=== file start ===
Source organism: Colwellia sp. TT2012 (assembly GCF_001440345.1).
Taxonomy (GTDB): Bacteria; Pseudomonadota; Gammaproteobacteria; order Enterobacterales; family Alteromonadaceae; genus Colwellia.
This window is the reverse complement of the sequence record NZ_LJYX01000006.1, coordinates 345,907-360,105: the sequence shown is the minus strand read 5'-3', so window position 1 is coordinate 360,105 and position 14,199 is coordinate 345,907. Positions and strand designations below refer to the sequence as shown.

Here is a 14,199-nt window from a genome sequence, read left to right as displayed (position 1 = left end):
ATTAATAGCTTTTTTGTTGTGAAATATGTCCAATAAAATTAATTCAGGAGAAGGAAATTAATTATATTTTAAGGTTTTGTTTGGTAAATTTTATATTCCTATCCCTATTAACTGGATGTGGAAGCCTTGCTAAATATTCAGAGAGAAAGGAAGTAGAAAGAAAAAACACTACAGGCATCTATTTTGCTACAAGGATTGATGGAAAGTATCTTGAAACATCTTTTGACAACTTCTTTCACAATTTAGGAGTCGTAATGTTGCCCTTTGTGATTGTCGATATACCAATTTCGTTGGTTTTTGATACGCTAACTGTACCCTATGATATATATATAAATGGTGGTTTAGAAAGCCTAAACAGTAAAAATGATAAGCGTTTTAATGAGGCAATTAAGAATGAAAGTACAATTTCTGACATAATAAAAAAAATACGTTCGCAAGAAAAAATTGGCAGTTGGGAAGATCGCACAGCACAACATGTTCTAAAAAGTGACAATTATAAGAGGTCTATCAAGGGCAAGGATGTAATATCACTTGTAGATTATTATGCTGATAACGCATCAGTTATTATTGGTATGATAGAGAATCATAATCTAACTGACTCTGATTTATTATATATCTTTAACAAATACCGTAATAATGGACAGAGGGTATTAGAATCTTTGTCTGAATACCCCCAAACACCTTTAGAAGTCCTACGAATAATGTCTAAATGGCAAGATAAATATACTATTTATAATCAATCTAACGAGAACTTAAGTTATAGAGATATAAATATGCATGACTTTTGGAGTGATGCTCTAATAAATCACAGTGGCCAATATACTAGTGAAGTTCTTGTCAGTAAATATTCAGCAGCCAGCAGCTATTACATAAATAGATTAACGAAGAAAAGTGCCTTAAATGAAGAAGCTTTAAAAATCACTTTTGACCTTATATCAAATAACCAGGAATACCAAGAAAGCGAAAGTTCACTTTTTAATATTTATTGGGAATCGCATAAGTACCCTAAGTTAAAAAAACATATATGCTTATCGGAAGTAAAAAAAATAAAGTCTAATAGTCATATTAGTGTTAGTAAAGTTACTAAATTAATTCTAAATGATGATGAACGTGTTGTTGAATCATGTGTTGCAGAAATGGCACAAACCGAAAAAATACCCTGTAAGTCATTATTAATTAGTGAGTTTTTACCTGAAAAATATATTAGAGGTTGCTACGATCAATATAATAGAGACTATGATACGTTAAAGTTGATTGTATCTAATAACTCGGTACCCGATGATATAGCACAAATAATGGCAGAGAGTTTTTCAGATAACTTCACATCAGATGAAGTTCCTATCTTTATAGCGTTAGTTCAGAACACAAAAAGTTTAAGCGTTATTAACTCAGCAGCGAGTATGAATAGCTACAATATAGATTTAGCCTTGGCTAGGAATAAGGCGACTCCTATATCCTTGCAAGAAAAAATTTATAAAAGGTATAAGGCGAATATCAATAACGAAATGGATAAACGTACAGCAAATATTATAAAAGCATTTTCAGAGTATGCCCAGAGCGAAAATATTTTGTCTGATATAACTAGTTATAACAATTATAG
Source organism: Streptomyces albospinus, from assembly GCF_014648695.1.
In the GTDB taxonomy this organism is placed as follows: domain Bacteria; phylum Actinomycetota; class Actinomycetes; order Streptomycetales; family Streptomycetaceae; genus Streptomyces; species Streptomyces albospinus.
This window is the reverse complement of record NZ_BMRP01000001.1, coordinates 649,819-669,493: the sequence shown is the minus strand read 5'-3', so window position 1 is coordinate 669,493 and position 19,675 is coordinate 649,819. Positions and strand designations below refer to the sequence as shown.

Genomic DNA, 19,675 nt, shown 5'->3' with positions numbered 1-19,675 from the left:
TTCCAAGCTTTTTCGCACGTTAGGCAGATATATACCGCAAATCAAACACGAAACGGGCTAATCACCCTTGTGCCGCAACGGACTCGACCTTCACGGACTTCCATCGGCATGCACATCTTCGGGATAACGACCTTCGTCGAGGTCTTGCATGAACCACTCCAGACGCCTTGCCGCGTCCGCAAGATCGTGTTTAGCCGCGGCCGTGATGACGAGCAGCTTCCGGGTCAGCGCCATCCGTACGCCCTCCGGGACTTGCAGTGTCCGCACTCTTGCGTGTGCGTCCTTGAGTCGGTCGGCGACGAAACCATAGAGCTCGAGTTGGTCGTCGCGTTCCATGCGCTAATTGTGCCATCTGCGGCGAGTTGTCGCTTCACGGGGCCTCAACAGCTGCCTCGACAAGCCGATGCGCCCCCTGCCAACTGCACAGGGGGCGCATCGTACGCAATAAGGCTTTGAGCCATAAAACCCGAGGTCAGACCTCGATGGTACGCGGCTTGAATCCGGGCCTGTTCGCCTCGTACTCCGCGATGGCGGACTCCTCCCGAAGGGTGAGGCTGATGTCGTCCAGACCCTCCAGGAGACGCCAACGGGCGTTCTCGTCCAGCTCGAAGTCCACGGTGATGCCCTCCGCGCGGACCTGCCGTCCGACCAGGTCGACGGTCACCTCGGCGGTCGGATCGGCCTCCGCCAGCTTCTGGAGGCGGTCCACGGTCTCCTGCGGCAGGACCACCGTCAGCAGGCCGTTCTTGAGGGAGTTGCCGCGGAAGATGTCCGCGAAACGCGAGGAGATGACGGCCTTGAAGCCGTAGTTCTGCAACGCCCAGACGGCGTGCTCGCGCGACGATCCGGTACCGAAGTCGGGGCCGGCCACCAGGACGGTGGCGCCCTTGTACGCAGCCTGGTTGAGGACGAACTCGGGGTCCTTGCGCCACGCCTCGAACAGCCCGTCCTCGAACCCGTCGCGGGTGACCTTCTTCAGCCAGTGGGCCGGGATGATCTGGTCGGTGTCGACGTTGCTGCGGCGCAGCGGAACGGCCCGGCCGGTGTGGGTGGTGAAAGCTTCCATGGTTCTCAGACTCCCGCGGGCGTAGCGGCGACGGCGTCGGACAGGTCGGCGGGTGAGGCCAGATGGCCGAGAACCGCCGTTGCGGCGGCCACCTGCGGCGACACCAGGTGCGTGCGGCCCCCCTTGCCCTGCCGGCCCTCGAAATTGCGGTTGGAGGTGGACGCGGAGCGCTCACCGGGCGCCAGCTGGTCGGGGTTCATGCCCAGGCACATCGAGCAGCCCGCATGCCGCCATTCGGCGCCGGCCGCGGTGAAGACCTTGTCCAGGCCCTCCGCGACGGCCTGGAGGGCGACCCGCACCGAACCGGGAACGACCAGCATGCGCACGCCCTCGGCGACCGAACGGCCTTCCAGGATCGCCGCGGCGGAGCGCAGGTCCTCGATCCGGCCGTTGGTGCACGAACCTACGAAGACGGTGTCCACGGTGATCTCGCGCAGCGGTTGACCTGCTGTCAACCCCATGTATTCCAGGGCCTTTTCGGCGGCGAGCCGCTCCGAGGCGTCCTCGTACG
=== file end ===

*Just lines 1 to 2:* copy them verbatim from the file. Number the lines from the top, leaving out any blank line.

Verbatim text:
Source organism: Colwellia sp. TT2012 (assembly GCF_001440345.1).
Taxonomy (GTDB): Bacteria; Pseudomonadota; Gammaproteobacteria; order Enterobacterales; family Alteromonadaceae; genus Colwellia.